There are many potential takeaways from all this, but I will focus on just a few.

One, Gawker Media’s websites haven’t been destroyed. Arguably, they’re in a better position than ever, as they are now owned by a giant media corporation with the ability to support them and defend them. They might get a little more circumspect now that they have a legal department overseeing things. But they’ll also be paired with Univision’s other properties, like Fusion, which is smart but has struggled to find an audience. That should be good for both sides.

Update August 18: Well, Gawker.com itself is shutting down. Apparently Univision wants nothing to do with it. But the other sites live on.

Two, a great media brand and a great media business are not the same thing. Gawker did pretty well, with $200 million in revenue and $59 million in profit from 2010 to 2015, according to the Fortune report. Nice, and enough to support Denton’s New York lifestyle. Still, compared to the tech companies it writes about, $12 million in profit a year is not that big of a deal. Compare that to its traffic, which is verifiably terrific. (Denton has always made a practice of publishing traffic numbers openly.) What this sale does is separate a great brand from a decent business, and (with luck) will install that brand inside a larger, more capable business. Other media brands might want to take note.

Three, Denton used every trick in the mogul’s book: Overseas holding companies, a portfolio strategy, strategic bankruptcy. Although he did it on a smaller scale than, say, Rupert Murdoch or Donald Trump, he played the game well. I daresay that is one of the reasons Gawker survived as long as it did.

Four, Thiel’s vengeful funding of a lawsuit against Gawker worries all of us who publish things online. What if someone is offended by what we write? What if that someone is a billionaire who decides to try and sue us out of business? This is a scary proposition, and I don’t want to make light of it. But it’s probably not a harbinger of things to come. It’s telling that Mother Jones has faced a similar situation, and won, thanks to the solidity of its reporting and the tenacity of its lawyers. It’s probably hard to mount a very convincing defense of publishing someone’s sex tapes; publishing a detailed, factual account of what it’s like to work inside a for-profit prison is much more defensible in U.S. libel law. That said, if you want to publish things that might attract controversy like this, buy libel insurance.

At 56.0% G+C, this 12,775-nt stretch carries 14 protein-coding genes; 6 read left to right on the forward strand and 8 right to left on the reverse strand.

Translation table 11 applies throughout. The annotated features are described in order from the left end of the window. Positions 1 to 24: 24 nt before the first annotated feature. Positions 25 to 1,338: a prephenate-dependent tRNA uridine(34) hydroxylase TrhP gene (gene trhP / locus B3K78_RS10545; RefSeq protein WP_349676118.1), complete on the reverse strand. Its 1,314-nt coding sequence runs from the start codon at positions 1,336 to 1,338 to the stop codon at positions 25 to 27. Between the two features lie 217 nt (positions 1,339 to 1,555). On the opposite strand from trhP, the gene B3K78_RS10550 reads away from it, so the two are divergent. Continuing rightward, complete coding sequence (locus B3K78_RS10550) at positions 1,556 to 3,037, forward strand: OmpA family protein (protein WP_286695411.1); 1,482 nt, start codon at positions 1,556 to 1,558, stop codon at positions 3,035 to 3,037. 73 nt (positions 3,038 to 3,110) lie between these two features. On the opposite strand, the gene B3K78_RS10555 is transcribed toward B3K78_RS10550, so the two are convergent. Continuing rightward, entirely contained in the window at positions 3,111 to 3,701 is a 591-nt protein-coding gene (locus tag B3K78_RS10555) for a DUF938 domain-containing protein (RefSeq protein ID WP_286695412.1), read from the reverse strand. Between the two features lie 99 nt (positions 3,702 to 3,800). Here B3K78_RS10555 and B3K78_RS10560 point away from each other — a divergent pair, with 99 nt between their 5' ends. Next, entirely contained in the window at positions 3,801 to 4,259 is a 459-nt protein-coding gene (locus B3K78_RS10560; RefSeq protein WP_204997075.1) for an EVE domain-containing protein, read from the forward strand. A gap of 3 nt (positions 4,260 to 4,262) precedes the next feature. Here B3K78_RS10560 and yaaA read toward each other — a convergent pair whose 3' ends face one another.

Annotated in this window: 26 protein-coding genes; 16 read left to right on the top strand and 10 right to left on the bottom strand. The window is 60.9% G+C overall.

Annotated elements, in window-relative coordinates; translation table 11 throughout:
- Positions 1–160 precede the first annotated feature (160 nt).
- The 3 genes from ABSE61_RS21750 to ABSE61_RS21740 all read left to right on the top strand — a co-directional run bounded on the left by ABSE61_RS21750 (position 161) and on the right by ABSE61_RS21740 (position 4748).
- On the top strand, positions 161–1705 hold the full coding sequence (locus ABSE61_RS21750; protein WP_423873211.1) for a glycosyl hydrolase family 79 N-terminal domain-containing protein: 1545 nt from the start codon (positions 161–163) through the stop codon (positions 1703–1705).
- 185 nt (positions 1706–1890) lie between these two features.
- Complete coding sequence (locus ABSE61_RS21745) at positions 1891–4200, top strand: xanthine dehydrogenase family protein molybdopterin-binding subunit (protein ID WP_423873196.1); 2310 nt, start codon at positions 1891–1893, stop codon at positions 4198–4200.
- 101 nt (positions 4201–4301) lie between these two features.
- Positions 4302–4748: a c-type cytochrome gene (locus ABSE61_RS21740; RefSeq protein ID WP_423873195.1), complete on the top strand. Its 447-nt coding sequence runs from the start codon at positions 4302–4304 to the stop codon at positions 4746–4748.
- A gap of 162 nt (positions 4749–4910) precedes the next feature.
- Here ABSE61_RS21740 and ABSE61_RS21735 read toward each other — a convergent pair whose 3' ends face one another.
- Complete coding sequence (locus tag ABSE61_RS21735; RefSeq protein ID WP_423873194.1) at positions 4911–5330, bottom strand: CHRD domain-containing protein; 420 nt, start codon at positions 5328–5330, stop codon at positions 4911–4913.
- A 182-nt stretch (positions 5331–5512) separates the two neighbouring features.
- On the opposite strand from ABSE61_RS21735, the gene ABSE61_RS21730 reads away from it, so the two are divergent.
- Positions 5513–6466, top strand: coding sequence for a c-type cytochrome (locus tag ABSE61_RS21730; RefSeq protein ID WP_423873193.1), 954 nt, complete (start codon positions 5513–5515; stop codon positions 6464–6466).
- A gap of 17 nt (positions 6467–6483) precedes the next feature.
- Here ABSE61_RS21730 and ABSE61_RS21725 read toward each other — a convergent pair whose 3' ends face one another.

Sources:

Univision is buying Gawker Media for $135 million
http://www.recode.net/2016/8/16/12504008/univision-is-buying-gawker-media-for-135-million

Can Tech’s Tattle Tycoon Trump Thiel?
http://fortune.com/gawker-nick-denton-peter-thiel/

Four takeaways from the bankruptcy auction of Gawker Media

Better yet, Ledecky!

So the 9 year old, who loves to wear soccer jerseys with the names and numbers of his heroes (Ronaldo, Neymar) said this morning he wanted a Team USA Olympics swim cap that said Phelps on it. “Or better yet, Ledecky!” he added. Definitely Ledecky, he said later, because she wins by larger amounts.

Do swimmers do that? Are such things available?

As it turns out, the answers are: No, and yes. Swimmers don’t typically sport swim caps with names other than their own.

The Dude is undeterred: He still wants to wear the swim caps of his heroes.

Better yet, Ledecky!

Recapturing the dream of open social media

It’s hard to imagine now, but the web once meant far more than Google and Facebook. In the early days, there was an explosion of optimism and experimentation as people embraced blogging, mostly via a range of sometimes half-baked open standards that let them publish, share, and communicate with each other. In the days before widespread publishing tools were available, blogging could be janky, it was complex, and sometimes it didn’t work at all. But it was unrestricted, and you owned your own words.

Blogging tools like Blogger and WordPress eventually simplified things a lot. But Facebook took things even further, putting all of the publishing minutia in the background and simplifying the interface. Facebook made it all about sharing and staying in touch with your friends, which as it turns out is all that 99% of people really cared about. You no longer had to worry about setting up a website, figuring out RSS, trying to build lists of links to your friends’ blogs (assuming they even had blogs), and more. You just typed what you were thinking about, maybe uploaded a photo or pasted in a URL, and you were done.